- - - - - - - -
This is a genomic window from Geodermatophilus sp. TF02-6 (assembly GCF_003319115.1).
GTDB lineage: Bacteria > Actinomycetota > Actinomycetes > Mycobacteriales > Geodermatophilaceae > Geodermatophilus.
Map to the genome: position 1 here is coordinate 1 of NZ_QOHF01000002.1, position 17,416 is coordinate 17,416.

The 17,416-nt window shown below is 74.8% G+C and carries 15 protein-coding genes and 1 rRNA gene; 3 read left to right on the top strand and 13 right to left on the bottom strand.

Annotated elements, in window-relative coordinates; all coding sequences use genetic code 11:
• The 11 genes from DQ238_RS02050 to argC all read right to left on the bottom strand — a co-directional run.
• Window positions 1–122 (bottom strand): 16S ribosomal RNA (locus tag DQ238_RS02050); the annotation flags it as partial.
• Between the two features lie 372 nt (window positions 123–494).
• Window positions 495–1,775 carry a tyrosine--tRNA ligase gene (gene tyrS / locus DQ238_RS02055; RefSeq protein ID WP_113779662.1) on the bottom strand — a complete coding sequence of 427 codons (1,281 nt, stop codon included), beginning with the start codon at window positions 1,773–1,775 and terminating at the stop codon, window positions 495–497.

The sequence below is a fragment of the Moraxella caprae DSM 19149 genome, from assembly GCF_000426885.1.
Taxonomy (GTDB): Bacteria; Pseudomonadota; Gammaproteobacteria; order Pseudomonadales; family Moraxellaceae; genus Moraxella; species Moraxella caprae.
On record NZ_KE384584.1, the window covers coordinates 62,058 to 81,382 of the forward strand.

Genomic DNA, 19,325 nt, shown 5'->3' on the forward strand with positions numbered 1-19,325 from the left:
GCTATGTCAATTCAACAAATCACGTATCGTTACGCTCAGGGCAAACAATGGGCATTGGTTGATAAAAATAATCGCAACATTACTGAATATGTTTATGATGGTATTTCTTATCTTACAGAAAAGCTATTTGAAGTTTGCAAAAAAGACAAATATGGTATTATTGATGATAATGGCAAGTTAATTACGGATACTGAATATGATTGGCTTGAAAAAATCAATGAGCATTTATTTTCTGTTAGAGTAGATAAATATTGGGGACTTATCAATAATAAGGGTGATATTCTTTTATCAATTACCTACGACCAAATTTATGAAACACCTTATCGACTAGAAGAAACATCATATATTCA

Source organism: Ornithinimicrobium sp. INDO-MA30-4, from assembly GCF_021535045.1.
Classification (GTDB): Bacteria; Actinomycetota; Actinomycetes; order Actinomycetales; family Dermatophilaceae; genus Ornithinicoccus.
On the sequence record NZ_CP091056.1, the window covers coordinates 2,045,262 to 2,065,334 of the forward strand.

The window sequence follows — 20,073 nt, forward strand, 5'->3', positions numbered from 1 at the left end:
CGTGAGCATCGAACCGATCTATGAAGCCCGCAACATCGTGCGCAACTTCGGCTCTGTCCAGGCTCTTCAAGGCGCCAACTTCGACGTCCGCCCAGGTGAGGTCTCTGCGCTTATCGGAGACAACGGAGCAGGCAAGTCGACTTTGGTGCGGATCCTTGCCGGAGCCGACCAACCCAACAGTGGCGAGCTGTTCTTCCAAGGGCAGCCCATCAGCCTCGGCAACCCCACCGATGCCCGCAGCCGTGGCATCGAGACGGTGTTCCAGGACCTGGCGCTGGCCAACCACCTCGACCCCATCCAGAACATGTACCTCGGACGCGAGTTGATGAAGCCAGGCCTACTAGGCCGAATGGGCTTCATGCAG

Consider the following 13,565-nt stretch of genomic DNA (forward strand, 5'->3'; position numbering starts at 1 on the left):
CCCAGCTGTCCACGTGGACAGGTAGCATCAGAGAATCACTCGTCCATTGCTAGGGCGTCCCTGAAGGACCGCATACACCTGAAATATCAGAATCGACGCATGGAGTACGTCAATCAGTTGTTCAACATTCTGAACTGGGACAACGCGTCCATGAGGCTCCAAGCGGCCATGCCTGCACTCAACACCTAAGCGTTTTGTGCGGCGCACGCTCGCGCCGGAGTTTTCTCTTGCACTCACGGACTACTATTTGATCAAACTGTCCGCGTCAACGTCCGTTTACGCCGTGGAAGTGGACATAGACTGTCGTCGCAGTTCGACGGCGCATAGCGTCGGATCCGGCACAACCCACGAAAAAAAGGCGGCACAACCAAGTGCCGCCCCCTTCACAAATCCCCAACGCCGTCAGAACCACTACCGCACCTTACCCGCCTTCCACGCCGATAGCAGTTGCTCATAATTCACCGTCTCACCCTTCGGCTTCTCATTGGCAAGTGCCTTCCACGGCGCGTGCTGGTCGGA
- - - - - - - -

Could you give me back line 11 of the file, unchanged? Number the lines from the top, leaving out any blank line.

Taxonomy (GTDB): Bacteria; Pseudomonadota; Gammaproteobacteria; order Pseudomonadales; family Moraxellaceae; genus Moraxella; species Moraxella caprae.